Impact of small-scale disturbances on geochemical conditions, biogeochemical processes and element fluxes in surface sediments of the eastern Clarion-Clipperton Zone, Pacific Ocean


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jessica.volz [ at ] awi.de

Abstract

The thriving interest in harvesting deep-sea mineral resources, such as polymetallic nodules, calls for environmental impact studies and, ultimately, for regulations for environmental protection. Industrial-scale deep-sea mining of polymetallic nodules most likely has severe consequences for the natural environment. However, the effects of mining activities on deep-sea ecosystems, sediment geochemistry and element fluxes are still poorly understood. Predicting the environmental impact is challenging due to the scarcity of environmental baseline studies as well as the lack of mining trials with industrial mining equipment in the deep sea. Thus, currently we have to rely on small-scale disturbances simulating deep-sea mining activities as a first-order approximation to study the expected impacts on the abyssal environment. Here, we investigate surface sediments in disturbance tracks of seven small-scale benthic impact experiments, which have been performed in four European contract areas for the exploration of polymetallic nodules in the Clarion–Clipperton Zone (CCZ) in the NE Pacific. These small-scale disturbance experiments were performed 1 d to 37 years prior to our sampling program in the German, Polish, Belgian and French contract areas using different disturbance devices. We show that the depth distribution of solid-phase Mn in the upper 20 cm of the sediments in the CCZ provides a reliable tool for the determination of the disturbance depth, which has been proposed in a previous study from the SE Pacific (Paul et al., 2018). We found that the upper 5–15 cm of the sediments was removed during various small-scale disturbance experiments in the different exploration contract areas. Transient transport-reaction modeling for the Polish and German contract areas reveals that the removal of the surface sediments is associated with the loss of the reactive labile total organic carbon (TOC) fraction. As a result, oxygen consumption rates decrease significantly after the removal of the surface sediments, and, consequently, oxygen penetrates up to 10-fold deeper into the sediments, inhibiting denitrification and Mn(IV) reduction. Our model results show that the return to steady-state geochemical conditions after the disturbance is controlled by diffusion until the reactive labile TOC fraction in the surface sediments is partly re-established and the biogeochemical processes commence. While the reestablishment of bioturbation is essential, steady-state geochemical conditions are ultimately controlled by the delivery rate of organic matter to the seafloor. Hence, under current depositional conditions, new steady-state geochemical conditions in the sediments of the CCZ are reached only on a millennium scale even for these small-scale disturbances simulating deep-sea mining activities.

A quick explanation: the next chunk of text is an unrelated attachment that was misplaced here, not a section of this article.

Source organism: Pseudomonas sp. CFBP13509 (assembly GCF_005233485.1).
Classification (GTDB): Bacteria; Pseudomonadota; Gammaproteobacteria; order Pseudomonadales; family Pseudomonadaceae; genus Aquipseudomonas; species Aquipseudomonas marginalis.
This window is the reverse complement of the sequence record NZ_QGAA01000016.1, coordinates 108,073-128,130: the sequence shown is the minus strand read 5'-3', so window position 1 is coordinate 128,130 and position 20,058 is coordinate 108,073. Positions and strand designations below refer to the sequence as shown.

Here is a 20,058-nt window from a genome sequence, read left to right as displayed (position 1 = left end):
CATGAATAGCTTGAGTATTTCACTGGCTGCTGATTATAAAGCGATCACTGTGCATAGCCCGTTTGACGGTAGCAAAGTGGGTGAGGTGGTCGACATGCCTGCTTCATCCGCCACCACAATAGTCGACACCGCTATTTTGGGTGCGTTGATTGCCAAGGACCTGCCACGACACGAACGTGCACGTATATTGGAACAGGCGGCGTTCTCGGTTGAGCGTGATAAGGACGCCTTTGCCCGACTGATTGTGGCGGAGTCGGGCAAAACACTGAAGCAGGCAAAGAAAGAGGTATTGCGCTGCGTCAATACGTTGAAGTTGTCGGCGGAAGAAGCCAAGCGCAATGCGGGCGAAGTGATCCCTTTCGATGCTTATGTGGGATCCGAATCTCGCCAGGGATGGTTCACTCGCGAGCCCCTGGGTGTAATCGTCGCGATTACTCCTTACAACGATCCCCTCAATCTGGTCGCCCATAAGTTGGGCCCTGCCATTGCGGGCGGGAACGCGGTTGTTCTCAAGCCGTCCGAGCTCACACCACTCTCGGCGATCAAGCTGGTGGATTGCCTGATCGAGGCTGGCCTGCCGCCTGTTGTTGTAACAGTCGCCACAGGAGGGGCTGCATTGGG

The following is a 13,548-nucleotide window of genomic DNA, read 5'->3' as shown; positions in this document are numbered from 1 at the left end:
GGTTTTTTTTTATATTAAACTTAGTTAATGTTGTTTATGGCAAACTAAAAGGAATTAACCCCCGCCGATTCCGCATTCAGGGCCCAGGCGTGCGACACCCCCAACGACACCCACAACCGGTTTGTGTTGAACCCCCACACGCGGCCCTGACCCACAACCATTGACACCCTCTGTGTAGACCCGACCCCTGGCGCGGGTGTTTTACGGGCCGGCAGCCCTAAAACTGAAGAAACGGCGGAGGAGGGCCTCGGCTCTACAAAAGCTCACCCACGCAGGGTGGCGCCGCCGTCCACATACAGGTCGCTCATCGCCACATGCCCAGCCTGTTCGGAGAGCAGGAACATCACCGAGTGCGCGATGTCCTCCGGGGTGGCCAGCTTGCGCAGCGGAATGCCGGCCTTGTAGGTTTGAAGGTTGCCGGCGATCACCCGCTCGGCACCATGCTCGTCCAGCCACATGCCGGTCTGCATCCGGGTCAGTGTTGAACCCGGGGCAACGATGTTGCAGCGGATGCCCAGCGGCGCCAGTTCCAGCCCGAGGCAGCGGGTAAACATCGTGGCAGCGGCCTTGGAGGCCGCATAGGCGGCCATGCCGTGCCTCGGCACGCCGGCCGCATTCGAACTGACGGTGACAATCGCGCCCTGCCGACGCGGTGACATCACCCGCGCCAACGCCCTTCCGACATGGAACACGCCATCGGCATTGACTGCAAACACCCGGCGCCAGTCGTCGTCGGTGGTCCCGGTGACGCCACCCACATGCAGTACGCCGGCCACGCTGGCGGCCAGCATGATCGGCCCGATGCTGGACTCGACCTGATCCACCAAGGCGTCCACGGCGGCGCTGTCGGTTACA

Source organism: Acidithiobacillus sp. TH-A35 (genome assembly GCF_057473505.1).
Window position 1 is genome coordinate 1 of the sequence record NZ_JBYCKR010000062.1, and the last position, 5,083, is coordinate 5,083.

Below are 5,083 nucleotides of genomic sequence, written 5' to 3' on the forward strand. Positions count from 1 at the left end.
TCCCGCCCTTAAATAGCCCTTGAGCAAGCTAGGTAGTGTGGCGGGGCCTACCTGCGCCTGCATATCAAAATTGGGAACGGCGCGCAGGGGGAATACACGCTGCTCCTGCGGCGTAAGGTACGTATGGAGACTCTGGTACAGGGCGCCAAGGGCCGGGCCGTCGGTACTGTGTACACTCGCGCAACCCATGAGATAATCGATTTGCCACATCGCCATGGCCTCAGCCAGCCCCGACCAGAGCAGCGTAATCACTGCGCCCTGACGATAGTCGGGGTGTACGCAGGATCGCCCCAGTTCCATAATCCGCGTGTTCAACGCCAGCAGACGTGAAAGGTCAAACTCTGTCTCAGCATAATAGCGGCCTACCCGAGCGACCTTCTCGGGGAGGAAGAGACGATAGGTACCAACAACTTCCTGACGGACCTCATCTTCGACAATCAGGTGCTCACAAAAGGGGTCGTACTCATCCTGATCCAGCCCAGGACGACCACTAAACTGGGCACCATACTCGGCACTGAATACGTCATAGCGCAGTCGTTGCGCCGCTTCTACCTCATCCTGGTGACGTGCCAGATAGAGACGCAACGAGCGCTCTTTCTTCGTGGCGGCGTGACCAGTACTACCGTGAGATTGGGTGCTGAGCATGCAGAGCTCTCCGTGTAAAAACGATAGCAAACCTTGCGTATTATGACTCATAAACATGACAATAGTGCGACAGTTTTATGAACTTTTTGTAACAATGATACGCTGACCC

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Published
Eprint ID
51280
DOI 10.5194/bg-17-1113-2020

Cite as
Volz, J. B. , Haffert, L. , Haeckel, M. , Koschinsky, A. and Kasten, S. (2020): Impact of small-scale disturbances on geochemical conditions, biogeochemical processes and element fluxes in surface sediments of the eastern Clarion-Clipperton Zone, Pacific Ocean , Biogeosciences, 17 (4), pp. 1113-1131 . doi: 10.5194/bg-17-1113-2020


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